Since then, the museum’s overall collection has only grown each year. The first museum building was bombed during the war. At the beginning of the 21st century, a new, modern building was built in the shape of the now fashionable glass cube.
Temple of Russian Glory
This temple was erected in honor of the Russian soldiers who laid down their heads in the famous Battle of the Nations with the armies of Napoleon. It was built at the same time as the monument to this battle exactly one hundred years later, on the eve of World War I.
It is an Orthodox church, built as a hipped roof, of which there were many in Russia in the 17th century. The interior paintings and icons are also done in the style of that century. Today the church is in excellent condition, thanks to regular restorations.
The great German composer lived in this house in the 17th century until his death, and today it is a museum. Visitors to the museum can see sheet music with scores written by Bach himself, his personal and family belongings, etc. in the house.
Of particular interest to visitors is always the personal organ of Bach himself. Tourists are not allowed to play on it, but you can touch it with your hand. Ten years ago, the museum was transferred to the local university.
And in this house, for several years before his death, lived the famous composer Mendelssohn, known to every newlywed couple by his “Wedding March. In his later years, he led the Leipzig Symphony Orchestra.
This house is interesting in that almost all of its interior has been preserved in its unchanged, original form, there is not a single reconstruction. You can see the sheet music, furniture, personal belongings that the composer himself touched, letters written by his hand.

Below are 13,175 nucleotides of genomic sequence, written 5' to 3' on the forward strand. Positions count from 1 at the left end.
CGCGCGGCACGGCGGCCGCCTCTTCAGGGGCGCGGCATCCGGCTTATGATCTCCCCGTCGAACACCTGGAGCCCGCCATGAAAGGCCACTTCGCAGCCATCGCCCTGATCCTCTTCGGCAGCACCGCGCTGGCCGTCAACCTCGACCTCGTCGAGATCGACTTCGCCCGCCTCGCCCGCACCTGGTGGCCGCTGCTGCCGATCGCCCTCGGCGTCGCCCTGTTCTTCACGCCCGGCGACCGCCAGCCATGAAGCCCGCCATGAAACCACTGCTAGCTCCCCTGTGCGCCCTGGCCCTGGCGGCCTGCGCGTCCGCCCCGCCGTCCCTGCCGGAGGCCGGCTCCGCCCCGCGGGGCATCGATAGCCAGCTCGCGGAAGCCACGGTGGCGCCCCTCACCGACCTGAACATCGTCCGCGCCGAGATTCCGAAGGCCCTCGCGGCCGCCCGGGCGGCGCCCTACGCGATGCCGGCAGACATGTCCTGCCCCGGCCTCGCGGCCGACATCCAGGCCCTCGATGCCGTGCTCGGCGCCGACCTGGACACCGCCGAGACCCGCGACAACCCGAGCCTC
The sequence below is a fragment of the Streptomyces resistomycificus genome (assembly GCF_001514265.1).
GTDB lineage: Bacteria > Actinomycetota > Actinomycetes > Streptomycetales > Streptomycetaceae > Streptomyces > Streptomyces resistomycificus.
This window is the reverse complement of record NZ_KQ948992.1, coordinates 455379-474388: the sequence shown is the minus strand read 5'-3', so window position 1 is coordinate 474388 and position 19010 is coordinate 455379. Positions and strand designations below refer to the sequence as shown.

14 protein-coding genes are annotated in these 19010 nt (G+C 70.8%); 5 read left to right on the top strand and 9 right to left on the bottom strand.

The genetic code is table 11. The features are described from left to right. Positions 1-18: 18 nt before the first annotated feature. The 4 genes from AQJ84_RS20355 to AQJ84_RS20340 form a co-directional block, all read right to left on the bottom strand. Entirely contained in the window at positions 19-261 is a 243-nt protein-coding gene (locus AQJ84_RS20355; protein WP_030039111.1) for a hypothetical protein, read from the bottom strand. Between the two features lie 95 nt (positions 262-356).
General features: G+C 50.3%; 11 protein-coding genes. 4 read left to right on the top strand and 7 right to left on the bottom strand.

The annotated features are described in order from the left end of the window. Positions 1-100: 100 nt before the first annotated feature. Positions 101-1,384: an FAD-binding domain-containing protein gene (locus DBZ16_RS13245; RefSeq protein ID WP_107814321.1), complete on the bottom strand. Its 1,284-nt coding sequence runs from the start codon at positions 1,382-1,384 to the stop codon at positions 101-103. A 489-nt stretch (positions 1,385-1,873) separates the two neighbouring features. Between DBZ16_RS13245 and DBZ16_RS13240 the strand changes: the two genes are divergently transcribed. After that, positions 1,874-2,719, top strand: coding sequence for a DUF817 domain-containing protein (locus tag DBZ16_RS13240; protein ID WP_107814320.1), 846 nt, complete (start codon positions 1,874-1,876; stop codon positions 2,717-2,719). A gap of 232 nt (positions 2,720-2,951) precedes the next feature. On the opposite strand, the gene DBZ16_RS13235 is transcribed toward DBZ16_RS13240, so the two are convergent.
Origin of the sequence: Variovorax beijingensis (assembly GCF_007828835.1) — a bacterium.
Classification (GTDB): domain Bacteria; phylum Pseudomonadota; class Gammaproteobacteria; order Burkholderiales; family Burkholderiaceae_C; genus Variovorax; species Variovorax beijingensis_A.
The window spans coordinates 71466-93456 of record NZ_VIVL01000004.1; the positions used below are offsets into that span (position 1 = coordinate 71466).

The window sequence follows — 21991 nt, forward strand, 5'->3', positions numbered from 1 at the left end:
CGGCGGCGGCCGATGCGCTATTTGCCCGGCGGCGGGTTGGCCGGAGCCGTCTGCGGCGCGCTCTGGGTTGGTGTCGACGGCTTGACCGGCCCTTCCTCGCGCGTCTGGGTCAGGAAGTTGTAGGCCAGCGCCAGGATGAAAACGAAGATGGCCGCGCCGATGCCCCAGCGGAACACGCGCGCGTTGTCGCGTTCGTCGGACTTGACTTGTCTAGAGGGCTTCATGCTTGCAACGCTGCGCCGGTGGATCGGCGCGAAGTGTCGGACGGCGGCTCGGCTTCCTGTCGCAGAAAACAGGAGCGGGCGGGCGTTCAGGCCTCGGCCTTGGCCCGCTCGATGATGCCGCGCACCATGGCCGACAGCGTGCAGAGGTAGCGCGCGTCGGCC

This is the concert hall of Leipzig, where the local symphony orchestra is located and performs. This musical group has a very old and rich history, it was organized in the 18th century, and great musicians have performed in it.
The first room of the Gewandhaus was bombed during the war, and a new building was built in the 1980s. Today, the best symphony orchestras from all over the world perform here with the classical music repertoire.
The building of the city station was erected at the beginning of the last century, since then a hundred years have passed, but Leipzig station today is one of the largest in the world and the largest in Europe. The length of its front part is about 300 meters.
During the war, part of the station was destroyed by bombing, but in the 1960s it was completely rebuilt. After the reunification of the GDR and the FRG, the station was overhauled.
This zoo was founded in Leipzig in the 1970s. At first it was just a menagerie organized by the local fashionable restaurant, but gradually it began to expand and soon occupied an area of about 30 hectares.
Today the zoo is home to more than 800 species of fauna (over 10,000 specimens). In the large aquarium lives more than 2 500 fish, grows a huge number of rare and exotic plants, all counted with the traditional German accuracy.
St. Thomas Church
This is another medieval temple built in the 13th century. It has been standing for more than seven hundred years, and during that time there have been several major renovations. Today it is a building in the late Gothic architectural style.
The church of St. Thomas is famous for being the place where Martin Luther preached his Protestant sermons and Bach served as a cantor. Today, the church is open to tourists and tours are regularly held there.
Leipzig sightseeing video
Bach, Mendelssohn, Wagner and other greats lived and worked here. They gave the city a musical tradition whose continuators still live in Leipzig today. Goethe, who made a great contribution to German and world literature, studied at the local university.